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3D Numerical Simulation of Pump Cavitating Behavior

[+] Author Affiliations
O. Coutier-Delgosha, R. Fortes-Patella, B. Pouffary

LEGI – IMG, Grenoble Cedex, France

J. L. Reboud

ENISE – LTDS, Saint Etienne, France

Paper No. FEDSM2002-31188, pp. 815-824; 10 pages
doi:10.1115/FEDSM2002-31188
From:
  • ASME 2002 Joint U.S.-European Fluids Engineering Division Conference
  • Volume 2: Symposia and General Papers, Parts A and B
  • Montreal, Quebec, Canada, July 14–18, 2002
  • Conference Sponsors: Fluids Engineering Division
  • ISBN: 0-7918-3616-9 | eISBN: 0-7918-3600-2
  • Copyright © 2002 by ASME

abstract

The quasi-steady cavitating behavior of three pumps was investigated by 3D unsteady viscous computations. The numerical model is based on the commercial code FINE/TURBO™, which was adapted to take into account the cavitation phenomenon. The resolution resorts to a time-marching algorithm initially devoted to compressible flows. A low-speed preconditioner is applied to treat low Mach number flows. The vaporization and condensation processes are controlled by a barotropic state law that links the void ratio evolution to the pressure variations. A radial pump, a centrifugal pump, and a turbopump inducer were calculated and the cavitating behaviors obtained by the computations were compared to experimental measurements and visualizations. A reliable agreement is obtained for the two pumps concerning both the head drop charts and the extension of the vapor structures. A qualitative good agreement with experiments is also observed in the case of the turbopump inducer. The accuracy of the numerical model is discussed for the three geometries. These simulations are a first attempt to simulate the complete 3D cavitating flows in turbomachinery. Results are promising, since the quasi-steady behaviors of the pumps in cavitating condition are found quantitatively close to the experimental ones. A continuing effort is pursued to improve the prediction accuracy, and to simulate unsteady effects observed in experiments, as, for example, rotating cavitation.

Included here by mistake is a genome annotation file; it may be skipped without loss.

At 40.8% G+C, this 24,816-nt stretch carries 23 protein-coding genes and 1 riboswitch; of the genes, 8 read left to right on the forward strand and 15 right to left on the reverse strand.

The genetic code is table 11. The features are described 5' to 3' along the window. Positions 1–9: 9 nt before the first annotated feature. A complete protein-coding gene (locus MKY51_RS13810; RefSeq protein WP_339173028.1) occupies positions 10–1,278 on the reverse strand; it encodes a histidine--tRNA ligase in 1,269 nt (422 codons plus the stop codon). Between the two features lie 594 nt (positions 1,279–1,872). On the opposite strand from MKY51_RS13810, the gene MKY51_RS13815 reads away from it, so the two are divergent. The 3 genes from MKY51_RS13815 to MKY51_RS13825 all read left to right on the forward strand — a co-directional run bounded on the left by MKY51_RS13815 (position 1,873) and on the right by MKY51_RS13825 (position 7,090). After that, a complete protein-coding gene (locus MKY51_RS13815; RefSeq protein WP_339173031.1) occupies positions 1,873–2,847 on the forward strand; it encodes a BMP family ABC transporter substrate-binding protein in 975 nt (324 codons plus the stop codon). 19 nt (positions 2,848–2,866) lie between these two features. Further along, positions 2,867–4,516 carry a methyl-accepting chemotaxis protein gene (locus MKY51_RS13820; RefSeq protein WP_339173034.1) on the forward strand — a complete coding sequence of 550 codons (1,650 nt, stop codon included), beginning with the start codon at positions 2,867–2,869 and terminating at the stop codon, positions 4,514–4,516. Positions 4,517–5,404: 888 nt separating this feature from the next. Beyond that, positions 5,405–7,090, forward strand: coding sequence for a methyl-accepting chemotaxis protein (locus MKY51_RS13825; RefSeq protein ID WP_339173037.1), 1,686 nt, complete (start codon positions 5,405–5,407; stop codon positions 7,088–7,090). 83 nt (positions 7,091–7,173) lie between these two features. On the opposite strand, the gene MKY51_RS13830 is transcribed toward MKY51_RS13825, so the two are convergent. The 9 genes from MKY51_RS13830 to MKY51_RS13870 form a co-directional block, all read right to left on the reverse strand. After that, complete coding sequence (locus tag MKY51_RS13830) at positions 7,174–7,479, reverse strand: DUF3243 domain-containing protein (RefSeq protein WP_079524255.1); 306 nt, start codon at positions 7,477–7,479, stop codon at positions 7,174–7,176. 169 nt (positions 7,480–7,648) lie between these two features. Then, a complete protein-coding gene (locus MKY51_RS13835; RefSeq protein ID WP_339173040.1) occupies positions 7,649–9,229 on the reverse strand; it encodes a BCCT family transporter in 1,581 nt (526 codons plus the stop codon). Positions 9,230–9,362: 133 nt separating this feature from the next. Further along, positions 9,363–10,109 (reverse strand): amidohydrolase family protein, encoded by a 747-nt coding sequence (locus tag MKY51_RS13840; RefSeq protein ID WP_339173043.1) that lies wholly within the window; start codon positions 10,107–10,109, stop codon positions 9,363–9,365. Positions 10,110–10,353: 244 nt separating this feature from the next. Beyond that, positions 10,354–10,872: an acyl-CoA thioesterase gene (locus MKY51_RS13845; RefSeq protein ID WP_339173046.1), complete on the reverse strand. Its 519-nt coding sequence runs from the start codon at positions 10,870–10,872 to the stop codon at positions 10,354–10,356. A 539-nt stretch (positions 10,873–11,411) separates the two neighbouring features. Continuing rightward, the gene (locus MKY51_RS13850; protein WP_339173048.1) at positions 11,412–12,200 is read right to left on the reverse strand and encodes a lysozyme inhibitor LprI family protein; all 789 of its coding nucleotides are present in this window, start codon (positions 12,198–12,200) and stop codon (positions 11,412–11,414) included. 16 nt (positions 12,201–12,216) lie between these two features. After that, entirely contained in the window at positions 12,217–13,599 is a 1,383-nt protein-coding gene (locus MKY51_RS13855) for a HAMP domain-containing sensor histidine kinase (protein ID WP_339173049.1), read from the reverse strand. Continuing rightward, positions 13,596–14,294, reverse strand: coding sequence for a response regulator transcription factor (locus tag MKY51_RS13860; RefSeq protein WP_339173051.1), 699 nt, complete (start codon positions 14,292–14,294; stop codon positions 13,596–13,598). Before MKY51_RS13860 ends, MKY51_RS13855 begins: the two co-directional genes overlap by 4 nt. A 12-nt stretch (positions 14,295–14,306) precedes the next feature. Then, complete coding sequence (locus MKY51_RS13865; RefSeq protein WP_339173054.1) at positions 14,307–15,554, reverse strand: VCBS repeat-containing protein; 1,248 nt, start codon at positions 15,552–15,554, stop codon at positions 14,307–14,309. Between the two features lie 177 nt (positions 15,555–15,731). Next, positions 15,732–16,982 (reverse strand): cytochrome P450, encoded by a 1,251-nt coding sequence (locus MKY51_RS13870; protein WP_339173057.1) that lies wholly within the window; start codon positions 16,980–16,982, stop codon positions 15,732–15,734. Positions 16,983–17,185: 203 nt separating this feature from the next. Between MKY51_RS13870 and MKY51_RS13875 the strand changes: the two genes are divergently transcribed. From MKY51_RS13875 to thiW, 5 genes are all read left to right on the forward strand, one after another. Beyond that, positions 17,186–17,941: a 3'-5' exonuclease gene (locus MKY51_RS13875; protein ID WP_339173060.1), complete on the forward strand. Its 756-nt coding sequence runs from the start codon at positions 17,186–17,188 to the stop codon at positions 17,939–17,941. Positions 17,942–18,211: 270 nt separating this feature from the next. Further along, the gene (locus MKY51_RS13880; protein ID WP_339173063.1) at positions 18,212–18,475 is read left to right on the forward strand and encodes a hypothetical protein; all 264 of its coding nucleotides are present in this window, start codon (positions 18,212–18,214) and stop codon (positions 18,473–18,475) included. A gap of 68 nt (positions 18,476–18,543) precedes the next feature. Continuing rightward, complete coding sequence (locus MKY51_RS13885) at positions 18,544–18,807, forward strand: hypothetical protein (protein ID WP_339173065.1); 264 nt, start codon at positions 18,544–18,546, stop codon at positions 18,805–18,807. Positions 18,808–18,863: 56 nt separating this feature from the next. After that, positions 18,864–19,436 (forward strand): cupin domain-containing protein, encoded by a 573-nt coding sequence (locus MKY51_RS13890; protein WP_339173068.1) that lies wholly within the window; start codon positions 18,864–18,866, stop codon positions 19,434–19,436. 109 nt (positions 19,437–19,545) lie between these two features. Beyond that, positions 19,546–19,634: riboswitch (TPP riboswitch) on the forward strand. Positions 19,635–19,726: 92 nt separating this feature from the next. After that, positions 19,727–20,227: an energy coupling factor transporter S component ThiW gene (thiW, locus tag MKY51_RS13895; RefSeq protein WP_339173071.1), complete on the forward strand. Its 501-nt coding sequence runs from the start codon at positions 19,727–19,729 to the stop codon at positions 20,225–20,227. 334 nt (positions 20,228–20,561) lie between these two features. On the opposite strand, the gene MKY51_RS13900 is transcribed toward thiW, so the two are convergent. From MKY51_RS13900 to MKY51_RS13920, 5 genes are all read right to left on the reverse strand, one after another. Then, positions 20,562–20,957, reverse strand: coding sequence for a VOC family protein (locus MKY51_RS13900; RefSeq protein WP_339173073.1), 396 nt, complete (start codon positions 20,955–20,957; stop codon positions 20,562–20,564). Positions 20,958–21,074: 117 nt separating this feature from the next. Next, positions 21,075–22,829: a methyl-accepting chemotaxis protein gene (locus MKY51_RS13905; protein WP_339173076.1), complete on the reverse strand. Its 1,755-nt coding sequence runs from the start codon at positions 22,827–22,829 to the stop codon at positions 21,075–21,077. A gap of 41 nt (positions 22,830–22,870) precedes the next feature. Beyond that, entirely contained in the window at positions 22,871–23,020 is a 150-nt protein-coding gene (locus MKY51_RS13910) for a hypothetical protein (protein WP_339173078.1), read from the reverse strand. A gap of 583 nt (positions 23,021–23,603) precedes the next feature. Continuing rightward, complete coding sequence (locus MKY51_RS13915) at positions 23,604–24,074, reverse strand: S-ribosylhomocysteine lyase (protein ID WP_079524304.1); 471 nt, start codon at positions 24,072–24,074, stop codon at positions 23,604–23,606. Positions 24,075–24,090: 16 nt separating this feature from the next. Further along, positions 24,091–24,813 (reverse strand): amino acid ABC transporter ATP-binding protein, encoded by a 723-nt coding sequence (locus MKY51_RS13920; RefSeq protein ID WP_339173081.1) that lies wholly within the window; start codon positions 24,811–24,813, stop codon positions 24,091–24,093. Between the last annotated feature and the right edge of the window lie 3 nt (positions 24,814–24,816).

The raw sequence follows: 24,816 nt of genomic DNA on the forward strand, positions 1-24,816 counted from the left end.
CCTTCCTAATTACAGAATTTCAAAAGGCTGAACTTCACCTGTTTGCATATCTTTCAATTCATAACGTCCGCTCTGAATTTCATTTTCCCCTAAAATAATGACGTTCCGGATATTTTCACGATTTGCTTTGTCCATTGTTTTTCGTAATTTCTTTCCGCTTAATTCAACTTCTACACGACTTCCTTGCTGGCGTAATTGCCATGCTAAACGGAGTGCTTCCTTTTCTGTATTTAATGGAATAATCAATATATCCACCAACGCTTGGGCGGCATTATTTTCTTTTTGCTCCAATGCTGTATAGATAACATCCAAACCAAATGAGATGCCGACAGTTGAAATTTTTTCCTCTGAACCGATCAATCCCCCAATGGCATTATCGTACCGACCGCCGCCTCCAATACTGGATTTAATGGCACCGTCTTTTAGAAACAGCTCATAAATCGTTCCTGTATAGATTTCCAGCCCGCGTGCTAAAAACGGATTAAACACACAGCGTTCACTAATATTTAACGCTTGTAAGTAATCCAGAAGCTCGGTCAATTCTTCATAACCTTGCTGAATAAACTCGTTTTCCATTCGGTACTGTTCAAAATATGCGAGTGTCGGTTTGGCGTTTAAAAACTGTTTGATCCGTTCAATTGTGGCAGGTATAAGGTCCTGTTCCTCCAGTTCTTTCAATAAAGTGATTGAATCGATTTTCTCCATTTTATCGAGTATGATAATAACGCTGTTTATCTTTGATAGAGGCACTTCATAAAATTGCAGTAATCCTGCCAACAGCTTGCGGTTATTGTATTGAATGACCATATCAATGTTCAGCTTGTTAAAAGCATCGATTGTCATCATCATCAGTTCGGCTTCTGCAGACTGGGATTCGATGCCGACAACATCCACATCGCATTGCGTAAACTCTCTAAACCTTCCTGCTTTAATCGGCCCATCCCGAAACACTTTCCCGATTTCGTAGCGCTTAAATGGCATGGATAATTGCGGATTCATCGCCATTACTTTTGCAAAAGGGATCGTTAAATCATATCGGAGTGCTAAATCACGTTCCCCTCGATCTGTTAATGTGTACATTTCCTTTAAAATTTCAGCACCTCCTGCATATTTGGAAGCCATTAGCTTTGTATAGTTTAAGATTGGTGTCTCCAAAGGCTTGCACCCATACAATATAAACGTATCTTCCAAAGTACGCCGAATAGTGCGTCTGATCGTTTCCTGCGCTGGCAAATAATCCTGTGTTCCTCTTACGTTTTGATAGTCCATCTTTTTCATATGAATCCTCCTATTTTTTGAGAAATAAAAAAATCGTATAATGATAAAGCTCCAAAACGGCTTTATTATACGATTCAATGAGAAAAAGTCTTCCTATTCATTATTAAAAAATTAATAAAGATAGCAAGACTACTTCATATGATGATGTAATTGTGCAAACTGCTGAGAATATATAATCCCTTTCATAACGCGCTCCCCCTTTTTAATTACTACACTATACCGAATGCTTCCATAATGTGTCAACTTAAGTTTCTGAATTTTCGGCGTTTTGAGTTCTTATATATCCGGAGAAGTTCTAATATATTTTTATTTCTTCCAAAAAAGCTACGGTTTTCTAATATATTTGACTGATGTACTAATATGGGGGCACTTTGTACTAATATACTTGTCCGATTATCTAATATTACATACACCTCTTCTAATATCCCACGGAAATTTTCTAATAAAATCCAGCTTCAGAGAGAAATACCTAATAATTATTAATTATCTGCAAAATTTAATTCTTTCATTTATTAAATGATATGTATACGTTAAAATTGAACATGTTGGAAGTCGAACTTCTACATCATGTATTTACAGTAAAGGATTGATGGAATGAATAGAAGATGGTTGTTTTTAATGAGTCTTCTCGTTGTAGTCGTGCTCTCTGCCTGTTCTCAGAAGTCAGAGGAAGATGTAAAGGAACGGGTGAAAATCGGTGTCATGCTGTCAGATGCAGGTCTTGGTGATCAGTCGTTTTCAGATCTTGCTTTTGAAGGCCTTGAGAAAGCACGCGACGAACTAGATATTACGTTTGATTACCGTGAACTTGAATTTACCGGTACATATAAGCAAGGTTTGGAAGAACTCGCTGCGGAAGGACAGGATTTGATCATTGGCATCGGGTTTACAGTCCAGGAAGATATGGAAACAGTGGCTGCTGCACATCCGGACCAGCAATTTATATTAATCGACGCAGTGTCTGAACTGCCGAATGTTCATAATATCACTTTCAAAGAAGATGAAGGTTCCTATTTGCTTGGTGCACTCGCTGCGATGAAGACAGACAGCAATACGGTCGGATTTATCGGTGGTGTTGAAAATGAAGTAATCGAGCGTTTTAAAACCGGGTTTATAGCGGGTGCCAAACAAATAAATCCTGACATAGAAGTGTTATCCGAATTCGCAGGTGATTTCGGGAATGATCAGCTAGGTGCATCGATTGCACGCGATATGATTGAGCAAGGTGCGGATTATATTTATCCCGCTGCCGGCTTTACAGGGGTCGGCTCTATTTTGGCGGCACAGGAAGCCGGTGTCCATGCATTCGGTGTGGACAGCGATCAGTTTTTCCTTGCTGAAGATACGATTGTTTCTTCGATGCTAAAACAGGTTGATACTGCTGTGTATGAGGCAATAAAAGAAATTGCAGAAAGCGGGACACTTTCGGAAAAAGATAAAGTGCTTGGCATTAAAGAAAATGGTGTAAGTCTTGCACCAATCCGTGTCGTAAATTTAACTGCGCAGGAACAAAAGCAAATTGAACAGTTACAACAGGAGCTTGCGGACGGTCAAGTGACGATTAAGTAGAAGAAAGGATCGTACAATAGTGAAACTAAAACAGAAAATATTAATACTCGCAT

Copyright © 2002 by ASME

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